I'm delighted to be spending the upcoming break in Tucson & environs for an extended period of further research into the scarring processes of copper extraction, smelting, milling, distribution, disposal and salvage—all the bust & boom of modern and contemporary device-life being somehow driven by this ductile metal and its laborers. The University of Arizona Institute of Environment, English Department, and Poetry Center have teamed up with local artist collectives and activists to make this possible. Here's the schedule so far: English Poetics Research Group: Discussion of The Republic of Exit 43

University of Arizona, March 10, 2 pm, room TBA

Kore Press & POG Reading

La Cocina Restaurant & Cantina, March 21, 5-10 pm

201 N Court Ave, Tucson, AZ 85701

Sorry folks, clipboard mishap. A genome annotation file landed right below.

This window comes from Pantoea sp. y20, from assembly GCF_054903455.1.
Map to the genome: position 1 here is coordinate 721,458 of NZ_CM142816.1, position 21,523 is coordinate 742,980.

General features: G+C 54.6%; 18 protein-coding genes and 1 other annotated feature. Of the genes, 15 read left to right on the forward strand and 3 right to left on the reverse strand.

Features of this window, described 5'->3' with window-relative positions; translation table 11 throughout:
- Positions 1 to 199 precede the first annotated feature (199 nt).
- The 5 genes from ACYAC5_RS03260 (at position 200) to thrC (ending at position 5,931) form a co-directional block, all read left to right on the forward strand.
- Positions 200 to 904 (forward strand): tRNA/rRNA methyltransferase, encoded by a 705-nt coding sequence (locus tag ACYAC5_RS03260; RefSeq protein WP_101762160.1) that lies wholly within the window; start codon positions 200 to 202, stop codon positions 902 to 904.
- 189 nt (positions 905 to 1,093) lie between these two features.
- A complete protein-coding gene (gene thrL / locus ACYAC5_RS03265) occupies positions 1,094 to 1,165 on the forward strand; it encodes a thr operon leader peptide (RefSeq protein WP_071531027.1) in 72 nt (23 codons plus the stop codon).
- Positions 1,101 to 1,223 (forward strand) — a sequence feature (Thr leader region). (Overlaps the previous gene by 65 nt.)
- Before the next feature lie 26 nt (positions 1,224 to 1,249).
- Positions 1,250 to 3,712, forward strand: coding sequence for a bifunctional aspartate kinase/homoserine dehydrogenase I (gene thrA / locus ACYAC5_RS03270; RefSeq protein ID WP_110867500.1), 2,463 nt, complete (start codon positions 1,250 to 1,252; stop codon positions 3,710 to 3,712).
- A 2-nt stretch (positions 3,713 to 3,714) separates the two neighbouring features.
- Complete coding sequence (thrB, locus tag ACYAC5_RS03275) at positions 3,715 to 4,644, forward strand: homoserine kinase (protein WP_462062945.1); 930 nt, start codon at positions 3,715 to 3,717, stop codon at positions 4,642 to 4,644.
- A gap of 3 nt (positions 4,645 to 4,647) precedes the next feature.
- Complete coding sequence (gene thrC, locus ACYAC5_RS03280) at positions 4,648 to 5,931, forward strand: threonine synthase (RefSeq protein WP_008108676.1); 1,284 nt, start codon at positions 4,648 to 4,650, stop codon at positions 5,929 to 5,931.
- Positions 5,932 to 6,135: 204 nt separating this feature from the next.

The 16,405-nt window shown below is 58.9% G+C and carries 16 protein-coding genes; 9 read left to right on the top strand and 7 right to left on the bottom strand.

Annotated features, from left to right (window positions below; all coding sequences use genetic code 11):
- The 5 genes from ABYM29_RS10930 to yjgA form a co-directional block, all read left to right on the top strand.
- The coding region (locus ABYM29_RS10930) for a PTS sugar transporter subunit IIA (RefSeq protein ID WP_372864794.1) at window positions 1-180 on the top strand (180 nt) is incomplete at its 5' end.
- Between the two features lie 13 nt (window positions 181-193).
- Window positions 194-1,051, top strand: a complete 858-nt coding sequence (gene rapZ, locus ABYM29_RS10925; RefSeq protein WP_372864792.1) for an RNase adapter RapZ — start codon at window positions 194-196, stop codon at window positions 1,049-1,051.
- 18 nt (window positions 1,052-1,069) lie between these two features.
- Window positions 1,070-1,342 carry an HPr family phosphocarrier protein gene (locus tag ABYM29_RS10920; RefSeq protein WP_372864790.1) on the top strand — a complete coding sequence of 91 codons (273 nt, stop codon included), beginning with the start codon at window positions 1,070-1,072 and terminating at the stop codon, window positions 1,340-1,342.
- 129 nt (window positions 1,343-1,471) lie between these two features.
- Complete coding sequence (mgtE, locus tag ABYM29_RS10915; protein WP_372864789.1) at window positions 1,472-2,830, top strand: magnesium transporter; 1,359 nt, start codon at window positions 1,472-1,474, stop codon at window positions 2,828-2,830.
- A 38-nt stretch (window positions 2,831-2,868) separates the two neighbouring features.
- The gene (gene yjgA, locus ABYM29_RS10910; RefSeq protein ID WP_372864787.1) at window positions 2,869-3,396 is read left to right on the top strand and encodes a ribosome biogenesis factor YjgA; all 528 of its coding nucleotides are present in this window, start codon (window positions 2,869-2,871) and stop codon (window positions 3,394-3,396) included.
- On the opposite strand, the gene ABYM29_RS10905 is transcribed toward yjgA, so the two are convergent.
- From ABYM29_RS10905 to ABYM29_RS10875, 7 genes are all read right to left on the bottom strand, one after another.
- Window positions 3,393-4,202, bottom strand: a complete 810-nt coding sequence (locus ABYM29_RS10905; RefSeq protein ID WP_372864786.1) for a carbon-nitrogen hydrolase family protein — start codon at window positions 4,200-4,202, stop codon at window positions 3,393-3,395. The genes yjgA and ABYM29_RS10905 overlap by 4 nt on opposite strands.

Scappettone will present some of her latest work (in the form of readings and choral performances) that surround copper mining, environmental destruction, and data. The improvised violining of Vicki Brown (Tucson) will open the show.

Join us for eats, drinks, and performances outside under the stars and twinkly lights at La Cocina. As part of Tuesdays for Tucson, a portion of the proceeds from the night's festivities will go to support these non-profit literary worker organizations in Tucson, Kore Press and POG. A resource table with information from our local environmental activist groups will be featured. We hope to see you all there!

Talk and collaborative exhibit on copper landscapes, University of Arizona Art Museum

UAMA, March 22, 11 am in the Collaborative Learning Center

Jennifer Scappettone is a poet, performer, scholar, and translator who works at the University of Chicago. She is currently working on a series of choral poetry scores and researching copper-mining and its environmental impacts in Southern AZ. Her poetry collections include From Dame Quickly (2009) and The Republic of Exit 43 (Atelos, 2016). More of her work and collaborations can be found at

1031 North Olive Road Tucson, AZ 85721-0002

Bisbee, AZ: illegal deportation of striking mine workers, their supporters, and citizen bystanders, July 1917